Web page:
Our modern technologised societies exist on data. Mostly these data are invisible and unknown to us. The services that we interact with, the daily transactions that we make and the way we negotiate through our everyday generate data, building a picture of who we are and what we do.  In the age of the Quantified Self there is a growing trend for self monitoring allowing us to track what we do and how feel when we do it. These data are valuable. Aggregated they enable organisations to predict, personalise and intervene seamlessly and sometimes invisibly. Even for the most technically literate, keeping track of what we do and don’t give away is daunting. Personal Information Management Services (PIMS) are starting to emerge offering people the chance to stem the unbridled exploitation of personal data by both public and private organisations whilst also creating monetary rewards for their users. Many of these commercial organisations seek to act as a brokerage service for personal data. The creation of data cooperatives that can act as PIMS have the potential to empower individuals to have more control over their data, creating value for themselves and their communities, and for people to have more of a say in the services that are built.

The sensational revelations by Edward Snowdon shone a spotlight on the personal data that is collected through the IT software and hardware infrastructure that we rely on today. Although highlighting that we unintentionally give away a lot, it perhaps hasn’t built  a wider popular discussion around protection and usage of personal data. It is inevitable that as the awareness about the data that we produce rises there will be a demand for services that give people more control. PIMS offer to deliver monetary value to users, but how much value is up for debate as there are differing methodologies to quantify it [OECD 2013]. Value can also be context dependant – data about someone exhibiting behaviours that might indicate a large purchase might be deemed more valuable by companies that manufacture or sell that item.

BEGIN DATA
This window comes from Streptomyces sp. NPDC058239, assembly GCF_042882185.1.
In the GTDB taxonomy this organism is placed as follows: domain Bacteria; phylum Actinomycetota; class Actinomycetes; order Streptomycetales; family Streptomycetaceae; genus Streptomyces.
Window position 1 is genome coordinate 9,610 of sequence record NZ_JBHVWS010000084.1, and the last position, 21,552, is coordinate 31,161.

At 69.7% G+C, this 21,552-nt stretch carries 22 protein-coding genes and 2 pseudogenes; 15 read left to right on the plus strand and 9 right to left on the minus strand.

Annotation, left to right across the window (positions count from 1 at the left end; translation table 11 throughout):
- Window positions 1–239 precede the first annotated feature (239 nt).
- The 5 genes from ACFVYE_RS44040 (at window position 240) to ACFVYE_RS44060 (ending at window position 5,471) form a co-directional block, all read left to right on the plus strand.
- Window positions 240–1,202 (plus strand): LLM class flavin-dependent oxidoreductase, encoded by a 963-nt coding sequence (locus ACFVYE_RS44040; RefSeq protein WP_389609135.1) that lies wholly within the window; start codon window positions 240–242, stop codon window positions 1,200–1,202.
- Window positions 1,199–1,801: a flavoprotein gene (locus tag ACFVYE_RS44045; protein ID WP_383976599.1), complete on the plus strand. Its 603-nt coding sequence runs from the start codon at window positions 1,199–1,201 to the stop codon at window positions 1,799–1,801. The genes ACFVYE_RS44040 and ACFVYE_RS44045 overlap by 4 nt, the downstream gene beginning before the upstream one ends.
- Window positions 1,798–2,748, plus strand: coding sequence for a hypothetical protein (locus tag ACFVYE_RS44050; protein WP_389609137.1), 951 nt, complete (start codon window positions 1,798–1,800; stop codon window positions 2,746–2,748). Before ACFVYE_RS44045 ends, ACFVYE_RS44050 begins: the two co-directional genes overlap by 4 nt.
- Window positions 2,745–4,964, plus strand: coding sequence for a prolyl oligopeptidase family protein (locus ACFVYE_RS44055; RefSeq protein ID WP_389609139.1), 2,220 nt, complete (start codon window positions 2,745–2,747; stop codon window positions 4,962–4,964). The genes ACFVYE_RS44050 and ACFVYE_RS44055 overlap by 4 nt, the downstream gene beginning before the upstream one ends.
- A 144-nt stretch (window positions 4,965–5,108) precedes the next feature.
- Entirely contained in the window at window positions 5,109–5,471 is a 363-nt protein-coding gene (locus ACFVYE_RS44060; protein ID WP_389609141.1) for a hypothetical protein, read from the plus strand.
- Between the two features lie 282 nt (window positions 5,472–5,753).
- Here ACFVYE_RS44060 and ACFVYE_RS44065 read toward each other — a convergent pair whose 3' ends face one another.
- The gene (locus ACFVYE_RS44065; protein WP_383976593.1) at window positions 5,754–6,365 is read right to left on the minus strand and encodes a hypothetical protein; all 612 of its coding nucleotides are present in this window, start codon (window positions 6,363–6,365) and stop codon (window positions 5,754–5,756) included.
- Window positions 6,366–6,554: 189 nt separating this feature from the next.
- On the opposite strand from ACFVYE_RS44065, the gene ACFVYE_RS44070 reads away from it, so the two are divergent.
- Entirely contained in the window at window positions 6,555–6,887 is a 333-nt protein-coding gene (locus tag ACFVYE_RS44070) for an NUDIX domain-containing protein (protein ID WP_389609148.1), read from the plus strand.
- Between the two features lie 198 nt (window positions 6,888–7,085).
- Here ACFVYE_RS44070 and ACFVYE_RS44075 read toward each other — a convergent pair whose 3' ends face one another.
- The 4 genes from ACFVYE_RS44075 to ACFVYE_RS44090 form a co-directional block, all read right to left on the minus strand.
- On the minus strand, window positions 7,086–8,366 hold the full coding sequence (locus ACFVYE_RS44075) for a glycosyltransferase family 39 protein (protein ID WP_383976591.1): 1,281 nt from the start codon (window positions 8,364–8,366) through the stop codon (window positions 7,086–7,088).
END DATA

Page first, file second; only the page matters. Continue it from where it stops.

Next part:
Data cooperatives are starting to emerge that have a broader social and ethical outlook than simple monetary transaction. The Good Data which allows people to control data flow at a browser level with benefits going to social causes and the Swiss-based Health Bank where personal health data is aggregated for the advancement of medicine, are examples of this. As the principles of data custodianship for social good become understood there becomes an opportunity for more to emerge.

Data cooperatives can represent the interests of data subjects and data users

Cooperatives come in many flavours, traditionally coming out of the needs of the membership who subscribe to them. Structures of these cooperatives have generally been organised around a single class of member – workers, producers, consumers, etc. The single class structure although creating an equitable environment for members, can tend towards self interest and even though they may be bound by the notion of common good, the mechanism for the creation of the common good or commons is seldom explicit.

Internationally the creation of new forms of cooperatives that explicitly express the development of common good, across multiple classes of stakeholders are more abundant. Social co-ops in Italy and Solidarity coops in Canada often provide services such as health and social care, education as well as community infrastructure projects.